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Development. 2012 Feb;139(4):772-82. doi: 10.1242/dev.071191.

ΔNp63 knockout mice reveal its indispensable role as a master regulator of epithelial development and differentiation.

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  • 1Department of Biochemistry, Center for Excellence in Bioinformatics and Life Sciences, State University of New York at Buffalo, NY 14203, USA. rromano2@buffalo.edu

Abstract

The transcription factor p63 is important in the development of the skin as p63-null mice exhibit striking defects in embryonic epidermal morphogenesis. Understanding the mechanisms that underlie this phenotype is complicated by the existence of multiple p63 isoforms, including TAp63 and ΔNp63. To investigate the role of ΔNp63 in epidermal morphogenesis we generated ΔNp63 knock-in mice in which the ΔNp63-specific exon is replaced by GFP. Homozygous ΔNp63(gfp/gfp) animals exhibit severe developmental anomalies including truncated forelimbs and the absence of hind limbs, largely phenocopying existing knockouts in which all p63 isoforms are deleted. ΔNp63-null animals show a poorly developed stratified epidermis comprising isolated clusters of disorganized epithelial cells. Despite the failure to develop a mature stratified epidermis, the patches of ΔNp63-null keratinocytes are able to stratify and undergo a program of terminal differentiation. However, we observe premature expression of markers associated with terminal differentiation, which is unique to ΔNp63-null animals and not evident in the skin of mice lacking all p63 isoforms. We posit that the dysregulated and accelerated keratinocyte differentiation phenotype is driven by significant alterations in the expression of key components of the Notch signaling pathway, some of which are direct transcriptional targets of ΔNp63 as demonstrated by ChIP experiments. The analysis of ΔNp63(gfp/gfp) knockout mice reaffirms the indispensable role of the ΔN isoform of p63 in epithelial biology and confirms that ΔNp63-null keratinocytes are capable of committing to an epidermal cell lineage, but are likely to suffer from diminished renewal capacity and an altered differentiation fate.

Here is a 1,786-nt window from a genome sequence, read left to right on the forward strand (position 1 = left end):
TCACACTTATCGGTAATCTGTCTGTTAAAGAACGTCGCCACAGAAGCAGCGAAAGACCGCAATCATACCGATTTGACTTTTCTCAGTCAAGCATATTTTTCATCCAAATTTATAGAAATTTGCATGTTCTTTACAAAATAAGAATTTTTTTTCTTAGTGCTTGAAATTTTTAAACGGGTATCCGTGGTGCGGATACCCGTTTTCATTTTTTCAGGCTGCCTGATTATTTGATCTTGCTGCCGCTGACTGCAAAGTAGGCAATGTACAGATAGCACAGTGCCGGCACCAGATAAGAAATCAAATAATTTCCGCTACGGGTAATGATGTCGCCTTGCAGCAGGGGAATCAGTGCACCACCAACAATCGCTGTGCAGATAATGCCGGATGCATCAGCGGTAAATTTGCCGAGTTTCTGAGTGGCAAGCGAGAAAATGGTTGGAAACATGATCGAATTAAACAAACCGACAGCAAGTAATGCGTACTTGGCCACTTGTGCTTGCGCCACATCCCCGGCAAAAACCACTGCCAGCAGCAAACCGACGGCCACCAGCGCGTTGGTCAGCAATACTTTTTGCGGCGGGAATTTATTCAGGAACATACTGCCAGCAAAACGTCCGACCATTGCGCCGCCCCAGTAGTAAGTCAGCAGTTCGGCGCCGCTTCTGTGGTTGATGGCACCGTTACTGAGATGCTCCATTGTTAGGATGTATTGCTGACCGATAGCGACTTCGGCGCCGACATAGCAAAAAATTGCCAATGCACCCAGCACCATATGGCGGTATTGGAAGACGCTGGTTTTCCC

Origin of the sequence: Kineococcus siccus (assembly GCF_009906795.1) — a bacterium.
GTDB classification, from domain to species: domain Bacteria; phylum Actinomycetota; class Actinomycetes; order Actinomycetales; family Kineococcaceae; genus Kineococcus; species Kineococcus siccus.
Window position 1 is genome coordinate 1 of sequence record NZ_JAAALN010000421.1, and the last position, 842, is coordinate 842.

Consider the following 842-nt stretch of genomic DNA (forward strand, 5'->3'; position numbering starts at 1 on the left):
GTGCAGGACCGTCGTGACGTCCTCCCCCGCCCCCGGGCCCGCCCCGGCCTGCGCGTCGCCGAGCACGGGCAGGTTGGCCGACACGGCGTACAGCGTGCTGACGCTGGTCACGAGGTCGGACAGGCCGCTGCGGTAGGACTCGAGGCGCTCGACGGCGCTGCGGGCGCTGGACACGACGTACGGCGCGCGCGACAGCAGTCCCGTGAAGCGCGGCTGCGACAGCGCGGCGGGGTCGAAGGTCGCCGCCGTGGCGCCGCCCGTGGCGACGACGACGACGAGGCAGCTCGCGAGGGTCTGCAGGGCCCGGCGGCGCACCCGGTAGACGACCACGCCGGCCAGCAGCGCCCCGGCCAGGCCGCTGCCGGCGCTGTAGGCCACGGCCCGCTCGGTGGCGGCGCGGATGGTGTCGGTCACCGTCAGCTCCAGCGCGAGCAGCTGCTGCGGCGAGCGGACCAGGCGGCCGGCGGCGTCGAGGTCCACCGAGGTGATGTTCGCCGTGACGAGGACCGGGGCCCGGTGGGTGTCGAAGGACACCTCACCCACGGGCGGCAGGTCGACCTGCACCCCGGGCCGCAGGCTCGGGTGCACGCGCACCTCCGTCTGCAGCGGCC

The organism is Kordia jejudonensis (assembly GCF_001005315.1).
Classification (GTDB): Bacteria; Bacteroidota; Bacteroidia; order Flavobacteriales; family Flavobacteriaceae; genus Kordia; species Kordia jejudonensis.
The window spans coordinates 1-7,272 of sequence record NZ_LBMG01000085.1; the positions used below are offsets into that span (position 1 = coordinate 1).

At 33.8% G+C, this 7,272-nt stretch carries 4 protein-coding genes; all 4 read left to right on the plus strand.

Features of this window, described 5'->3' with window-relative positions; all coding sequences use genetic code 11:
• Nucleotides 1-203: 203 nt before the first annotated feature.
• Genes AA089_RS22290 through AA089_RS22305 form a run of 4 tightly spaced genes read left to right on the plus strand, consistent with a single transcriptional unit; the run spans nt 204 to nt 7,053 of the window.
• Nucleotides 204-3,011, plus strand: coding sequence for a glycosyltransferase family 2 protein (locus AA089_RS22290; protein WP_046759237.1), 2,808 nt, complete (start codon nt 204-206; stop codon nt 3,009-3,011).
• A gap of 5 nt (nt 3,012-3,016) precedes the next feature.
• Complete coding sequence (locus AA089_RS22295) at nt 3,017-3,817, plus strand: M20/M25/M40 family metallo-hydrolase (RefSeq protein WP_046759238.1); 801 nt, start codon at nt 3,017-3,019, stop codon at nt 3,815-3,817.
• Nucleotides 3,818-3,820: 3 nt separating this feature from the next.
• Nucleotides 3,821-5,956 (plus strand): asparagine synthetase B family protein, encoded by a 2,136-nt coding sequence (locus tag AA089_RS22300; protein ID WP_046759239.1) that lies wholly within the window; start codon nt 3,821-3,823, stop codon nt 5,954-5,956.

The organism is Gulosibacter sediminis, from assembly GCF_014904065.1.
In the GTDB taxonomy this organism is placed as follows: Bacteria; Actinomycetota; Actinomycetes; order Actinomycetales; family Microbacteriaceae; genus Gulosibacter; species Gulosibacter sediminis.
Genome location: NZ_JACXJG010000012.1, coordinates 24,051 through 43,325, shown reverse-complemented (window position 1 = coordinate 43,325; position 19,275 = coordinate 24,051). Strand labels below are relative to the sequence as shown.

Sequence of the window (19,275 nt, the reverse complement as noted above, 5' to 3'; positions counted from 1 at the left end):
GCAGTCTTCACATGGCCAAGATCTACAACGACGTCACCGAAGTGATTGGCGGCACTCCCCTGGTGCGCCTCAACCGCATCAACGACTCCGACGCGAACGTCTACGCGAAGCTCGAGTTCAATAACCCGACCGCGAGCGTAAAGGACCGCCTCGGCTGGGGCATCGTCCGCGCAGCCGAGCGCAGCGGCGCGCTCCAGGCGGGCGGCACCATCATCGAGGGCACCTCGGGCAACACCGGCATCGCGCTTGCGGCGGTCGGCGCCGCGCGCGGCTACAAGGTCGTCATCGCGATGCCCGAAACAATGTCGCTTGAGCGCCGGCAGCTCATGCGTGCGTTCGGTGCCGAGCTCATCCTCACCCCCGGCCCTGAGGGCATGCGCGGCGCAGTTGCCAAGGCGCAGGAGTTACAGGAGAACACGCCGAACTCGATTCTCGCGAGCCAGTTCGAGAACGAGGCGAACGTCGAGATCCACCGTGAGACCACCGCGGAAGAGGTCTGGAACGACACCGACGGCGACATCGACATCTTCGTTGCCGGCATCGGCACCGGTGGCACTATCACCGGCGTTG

PMID:
22274697
[PubMed - indexed for MEDLINE]
PMCID:
PMC3265062
Free PMC Article

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